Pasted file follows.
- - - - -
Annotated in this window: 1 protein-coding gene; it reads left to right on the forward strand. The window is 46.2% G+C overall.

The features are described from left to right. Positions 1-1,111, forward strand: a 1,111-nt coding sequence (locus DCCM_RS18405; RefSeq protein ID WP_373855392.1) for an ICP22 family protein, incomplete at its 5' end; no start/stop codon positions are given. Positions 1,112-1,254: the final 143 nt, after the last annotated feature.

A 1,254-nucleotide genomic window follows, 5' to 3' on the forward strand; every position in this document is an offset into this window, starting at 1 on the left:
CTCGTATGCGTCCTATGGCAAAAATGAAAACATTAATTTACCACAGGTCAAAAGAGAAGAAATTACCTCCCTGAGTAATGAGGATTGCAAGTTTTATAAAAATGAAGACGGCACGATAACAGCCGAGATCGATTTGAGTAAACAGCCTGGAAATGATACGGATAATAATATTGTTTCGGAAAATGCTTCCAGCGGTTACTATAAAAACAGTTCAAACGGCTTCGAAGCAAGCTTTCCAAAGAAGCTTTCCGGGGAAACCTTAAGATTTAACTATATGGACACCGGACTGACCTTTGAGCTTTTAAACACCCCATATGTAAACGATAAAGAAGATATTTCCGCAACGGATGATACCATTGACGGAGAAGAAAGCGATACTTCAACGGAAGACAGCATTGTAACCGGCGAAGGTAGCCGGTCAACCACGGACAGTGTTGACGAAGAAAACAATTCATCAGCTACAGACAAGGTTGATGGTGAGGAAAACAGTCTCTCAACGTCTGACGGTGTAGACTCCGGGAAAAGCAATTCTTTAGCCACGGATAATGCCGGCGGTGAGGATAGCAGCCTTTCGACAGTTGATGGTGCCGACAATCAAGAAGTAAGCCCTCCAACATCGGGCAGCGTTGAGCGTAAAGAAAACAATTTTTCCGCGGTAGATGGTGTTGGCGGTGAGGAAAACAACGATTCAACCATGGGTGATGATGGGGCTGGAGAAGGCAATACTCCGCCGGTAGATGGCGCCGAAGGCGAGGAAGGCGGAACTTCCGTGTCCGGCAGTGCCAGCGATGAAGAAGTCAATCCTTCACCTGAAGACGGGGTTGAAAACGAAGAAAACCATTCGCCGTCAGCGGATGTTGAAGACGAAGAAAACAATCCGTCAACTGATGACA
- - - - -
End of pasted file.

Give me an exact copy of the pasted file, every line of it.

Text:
Annotated in this window: 1 protein-coding gene; it reads left to right on the forward strand. The window is 46.2% G+C overall.

The features are described from left to right. Positions 1-1,111, forward strand: a 1,111-nt coding sequence (locus DCCM_RS18405; RefSeq protein ID WP_373855392.1) for an ICP22 family protein, incomplete at its 5' end; no start/stop codon positions are given. Positions 1,112-1,254: the final 143 nt, after the last annotated feature.

A 1,254-nucleotide genomic window follows, 5' to 3' on the forward strand; every position in this document is an offset into this window, starting at 1 on the left:
CTCGTATGCGTCCTATGGCAAAAATGAAAACATTAATTTACCACAGGTCAAAAGAGAAGAAATTACCTCCCTGAGTAATGAGGATTGCAAGTTTTATAAAAATGAAGACGGCACGATAACAGCCGAGATCGATTTGAGTAAACAGCCTGGAAATGATACGGATAATAATATTGTTTCGGAAAATGCTTCCAGCGGTTACTATAAAAACAGTTCAAACGGCTTCGAAGCAAGCTTTCCAAAGAAGCTTTCCGGGGAAACCTTAAGATTTAACTATATGGACACCGGACTGACCTTTGAGCTTTTAAACACCCCATATGTAAACGATAAAGAAGATATTTCCGCAACGGATGATACCATTGACGGAGAAGAAAGCGATACTTCAACGGAAGACAGCATTGTAACCGGCGAAGGTAGCCGGTCAACCACGGACAGTGTTGACGAAGAAAACAATTCATCAGCTACAGACAAGGTTGATGGTGAGGAAAACAGTCTCTCAACGTCTGACGGTGTAGACTCCGGGAAAAGCAATTCTTTAGCCACGGATAATGCCGGCGGTGAGGATAGCAGCCTTTCGACAGTTGATGGTGCCGACAATCAAGAAGTAAGCCCTCCAACATCGGGCAGCGTTGAGCGTAAAGAAAACAATTTTTCCGCGGTAGATGGTGTTGGCGGTGAGGAAAACAACGATTCAACCATGGGTGATGATGGGGCTGGAGAAGGCAATACTCCGCCGGTAGATGGCGCCGAAGGCGAGGAAGGCGGAACTTCCGTGTCCGGCAGTGCCAGCGATGAAGAAGTCAATCCTTCACCTGAAGACGGGGTTGAAAACGAAGAAAACCATTCGCCGTCAGCGGATGTTGAAGACGAAGAAAACAATCCGTCAACTGATGACA